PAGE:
By Jonathan Riley
On June 18, I graduated from the 8th grade. On June 19, I left for Bermuda. For the next four days, I lived on a 65-foot sailboat with 15 other people. I was one of the youngest competitors in the Marion Bermuda Race, and it was my second time doing so with the Massachusetts Maritime Academy crew.
Mischievous heads out of Buzzards Bay. ©Spectrum Photo/Fran Grenon
On my first Marion Bermuda Race, in 2013, I sailed on an Andrews 68 that was described as a sled. Two years later, I was lucky enough to be asked to go aboard the Meriten 65 Mischievous, along with three coaches and 12 Cadets.
The week prior to the race, most of us were tracking the weather that would be coming our way. Looking on radar, we saw Tropical Storm Bill coming from the south, with a big low-pressure system ahead of it. Once our crew heard of the storm, we were concerned because we had never experienced that kind of weather before. We hoped to be in front of the storm, but in the low-pressure system because we would have more wind.
The day before the start was my last day of 8th grade. Chuck Fontaine, the MMA Program Director, the skipper Charles Cahill, my father (a volunteer coach with Mass Maritime) and I attended the Skippers meeting. They talked about Tropical Storm Bill and the different kind of winds we would see during the race. During the meeting I became a little nervous because I realized we needed to go as far south as fast as possible to miss the high winds of the storm. After the Skippers meeting, we had our last dinner as a crew with Mass Maritime and the Naval Academy before our departure the next morning. With 15 of these races under his belt, my dad looked over at me and said, “Eat while you can, because you know never know when you’ll be stuck in a life raft.” He told me that his old skipper, a veteran, had once said this to him. Great advice, because I didn’t eat much the last time I did the race two years ago.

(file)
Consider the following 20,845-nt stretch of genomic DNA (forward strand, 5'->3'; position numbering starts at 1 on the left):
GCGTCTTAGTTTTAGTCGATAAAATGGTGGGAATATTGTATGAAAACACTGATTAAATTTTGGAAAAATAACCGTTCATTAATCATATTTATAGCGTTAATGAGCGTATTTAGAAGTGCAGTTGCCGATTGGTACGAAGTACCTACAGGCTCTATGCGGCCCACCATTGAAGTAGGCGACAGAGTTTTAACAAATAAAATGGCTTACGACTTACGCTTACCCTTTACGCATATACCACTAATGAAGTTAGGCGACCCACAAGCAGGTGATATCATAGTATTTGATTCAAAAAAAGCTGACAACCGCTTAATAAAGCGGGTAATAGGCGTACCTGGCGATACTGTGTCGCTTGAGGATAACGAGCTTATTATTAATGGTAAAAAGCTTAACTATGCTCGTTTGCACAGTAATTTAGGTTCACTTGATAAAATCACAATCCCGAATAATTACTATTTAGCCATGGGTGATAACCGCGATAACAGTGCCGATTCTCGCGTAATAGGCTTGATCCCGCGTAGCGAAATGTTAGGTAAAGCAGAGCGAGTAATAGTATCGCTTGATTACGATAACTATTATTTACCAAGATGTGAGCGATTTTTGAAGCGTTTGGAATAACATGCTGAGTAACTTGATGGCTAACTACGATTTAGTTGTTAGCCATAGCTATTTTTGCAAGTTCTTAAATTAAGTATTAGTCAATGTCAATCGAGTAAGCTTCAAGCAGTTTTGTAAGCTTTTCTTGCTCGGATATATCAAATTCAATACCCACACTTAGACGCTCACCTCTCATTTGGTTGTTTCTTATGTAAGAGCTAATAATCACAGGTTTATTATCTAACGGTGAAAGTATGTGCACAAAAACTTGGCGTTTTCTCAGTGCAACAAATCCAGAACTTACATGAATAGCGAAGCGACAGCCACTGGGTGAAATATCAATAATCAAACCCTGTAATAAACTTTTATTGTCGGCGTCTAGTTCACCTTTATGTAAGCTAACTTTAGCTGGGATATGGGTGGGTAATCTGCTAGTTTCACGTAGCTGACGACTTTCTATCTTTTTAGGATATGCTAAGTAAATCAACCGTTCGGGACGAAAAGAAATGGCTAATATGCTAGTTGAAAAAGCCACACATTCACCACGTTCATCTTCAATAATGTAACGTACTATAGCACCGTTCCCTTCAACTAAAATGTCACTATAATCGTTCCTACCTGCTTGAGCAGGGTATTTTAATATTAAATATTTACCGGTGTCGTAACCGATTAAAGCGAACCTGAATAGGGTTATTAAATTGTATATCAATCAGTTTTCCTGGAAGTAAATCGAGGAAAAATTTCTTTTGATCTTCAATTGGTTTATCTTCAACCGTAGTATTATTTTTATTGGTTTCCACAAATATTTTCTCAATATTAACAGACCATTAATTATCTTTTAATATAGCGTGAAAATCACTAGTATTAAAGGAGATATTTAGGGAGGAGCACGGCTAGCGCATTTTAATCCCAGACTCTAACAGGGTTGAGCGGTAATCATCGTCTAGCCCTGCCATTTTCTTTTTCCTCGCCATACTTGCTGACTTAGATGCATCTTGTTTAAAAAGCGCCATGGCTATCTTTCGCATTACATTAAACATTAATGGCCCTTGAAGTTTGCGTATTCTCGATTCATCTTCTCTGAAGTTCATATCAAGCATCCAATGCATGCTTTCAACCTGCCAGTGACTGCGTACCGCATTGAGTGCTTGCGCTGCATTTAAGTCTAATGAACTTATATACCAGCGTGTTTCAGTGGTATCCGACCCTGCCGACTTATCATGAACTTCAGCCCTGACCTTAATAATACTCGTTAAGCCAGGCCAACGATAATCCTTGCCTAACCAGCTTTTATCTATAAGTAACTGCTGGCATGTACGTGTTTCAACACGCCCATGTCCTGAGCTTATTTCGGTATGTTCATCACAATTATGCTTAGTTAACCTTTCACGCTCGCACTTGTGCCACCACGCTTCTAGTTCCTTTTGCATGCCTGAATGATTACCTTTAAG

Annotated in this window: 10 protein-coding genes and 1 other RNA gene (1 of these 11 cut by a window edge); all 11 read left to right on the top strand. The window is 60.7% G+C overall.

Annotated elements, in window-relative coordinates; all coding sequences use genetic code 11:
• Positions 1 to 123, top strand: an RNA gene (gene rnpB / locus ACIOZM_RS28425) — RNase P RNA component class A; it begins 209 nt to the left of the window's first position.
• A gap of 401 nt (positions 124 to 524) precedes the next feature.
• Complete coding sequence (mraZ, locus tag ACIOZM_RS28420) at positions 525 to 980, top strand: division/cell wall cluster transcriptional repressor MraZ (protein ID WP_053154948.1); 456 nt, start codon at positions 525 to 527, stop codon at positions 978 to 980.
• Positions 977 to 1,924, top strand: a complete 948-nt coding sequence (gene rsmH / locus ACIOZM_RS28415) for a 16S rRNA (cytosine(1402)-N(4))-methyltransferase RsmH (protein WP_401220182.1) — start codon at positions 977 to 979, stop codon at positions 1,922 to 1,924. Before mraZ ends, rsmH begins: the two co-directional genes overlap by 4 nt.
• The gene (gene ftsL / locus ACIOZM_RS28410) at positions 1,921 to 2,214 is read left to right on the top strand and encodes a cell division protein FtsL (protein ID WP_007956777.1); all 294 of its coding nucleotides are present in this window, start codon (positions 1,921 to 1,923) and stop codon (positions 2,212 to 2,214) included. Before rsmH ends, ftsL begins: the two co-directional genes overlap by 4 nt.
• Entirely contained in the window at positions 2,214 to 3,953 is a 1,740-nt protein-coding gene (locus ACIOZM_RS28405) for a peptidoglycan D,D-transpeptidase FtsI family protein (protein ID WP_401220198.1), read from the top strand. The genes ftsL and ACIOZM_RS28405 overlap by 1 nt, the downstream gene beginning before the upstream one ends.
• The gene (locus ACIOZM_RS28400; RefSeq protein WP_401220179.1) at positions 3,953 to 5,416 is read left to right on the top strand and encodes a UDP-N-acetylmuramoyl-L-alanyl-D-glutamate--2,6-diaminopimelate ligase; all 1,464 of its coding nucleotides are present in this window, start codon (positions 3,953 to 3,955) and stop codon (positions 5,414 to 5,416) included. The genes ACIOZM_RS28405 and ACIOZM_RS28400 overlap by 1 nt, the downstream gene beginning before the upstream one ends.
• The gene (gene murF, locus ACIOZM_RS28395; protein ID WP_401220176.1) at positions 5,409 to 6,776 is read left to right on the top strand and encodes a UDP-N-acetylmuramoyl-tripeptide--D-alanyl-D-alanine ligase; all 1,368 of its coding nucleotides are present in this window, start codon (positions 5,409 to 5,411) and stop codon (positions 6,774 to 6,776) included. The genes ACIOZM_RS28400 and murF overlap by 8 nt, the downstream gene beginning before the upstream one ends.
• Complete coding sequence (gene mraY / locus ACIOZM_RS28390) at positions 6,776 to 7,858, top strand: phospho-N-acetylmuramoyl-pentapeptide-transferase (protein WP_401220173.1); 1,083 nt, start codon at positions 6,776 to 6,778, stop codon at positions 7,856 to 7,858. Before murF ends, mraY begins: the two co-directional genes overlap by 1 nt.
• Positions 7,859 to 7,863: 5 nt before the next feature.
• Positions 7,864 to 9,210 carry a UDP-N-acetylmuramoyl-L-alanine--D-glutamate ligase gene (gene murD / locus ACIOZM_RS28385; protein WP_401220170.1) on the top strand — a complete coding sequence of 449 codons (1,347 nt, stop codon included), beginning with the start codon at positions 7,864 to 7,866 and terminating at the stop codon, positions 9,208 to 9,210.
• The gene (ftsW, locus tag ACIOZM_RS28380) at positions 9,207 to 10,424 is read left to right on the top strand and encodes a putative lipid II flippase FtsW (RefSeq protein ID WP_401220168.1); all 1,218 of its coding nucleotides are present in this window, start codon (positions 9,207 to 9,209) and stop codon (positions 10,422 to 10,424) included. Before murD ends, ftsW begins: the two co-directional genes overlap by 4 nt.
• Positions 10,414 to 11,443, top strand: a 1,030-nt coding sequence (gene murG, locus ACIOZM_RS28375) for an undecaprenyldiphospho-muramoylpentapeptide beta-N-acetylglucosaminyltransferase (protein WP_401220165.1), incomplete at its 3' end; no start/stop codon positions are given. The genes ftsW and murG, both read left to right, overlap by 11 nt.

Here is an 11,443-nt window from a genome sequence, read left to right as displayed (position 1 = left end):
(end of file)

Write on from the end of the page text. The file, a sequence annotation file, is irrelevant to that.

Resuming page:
The morning of the race I woke up feeling excited for another journey to Bermuda. I got all my stuff together, said goodbye to my mom, my two older sisters and my dog for the next week and a half. Once the boat left the dock, the crew and I knew we were ready. At 1330, we crossed the starting line between the race committee boat and Centerboard Shoal. My previous sailing coach and I were working as a team on the main and communicating with my father. We came out of Buzzards Bay sailing at six knots upwind. This year was the first time the race had a special category called the Offshore Youth Challenge, and we were one of five boats competing for the trophy. The first night, we decided to have hot dogs for dinner. Our microwave had been fried at the dock and the only button that would work was the “6,” so we put the hot dogs in for 6:66. Halfway through dinner someone said, “Does that make them devil dogs?”
During the day, we did 6-hour watches, while at night we did four hours. As night fell, the temperature dropped so I put on a couple more layers of clothing. My first night watch was from 2200 to 0200. During that watch we were watching the AIS to see where the other boats were in comparison to us. We had plotted our waypoint for the Gulf Stream, which we had expected to hit Saturday night.
Jo (under the backstay pennant) and Mark Riley strike a pose before the start.
We were worried that we weren’t going to get through the Gulf Stream’s north wall before the rough weather arrived. You can always tell where the Gulf Stream starts. Cloud patterns in the sky sit just above the warm water. On Saturday night, the only clothing that I needed to put on to stay warm was a foul weather jacket and shorts. We were in the Gulf Stream and the air temperature was the same as the water temperature: 84 degrees.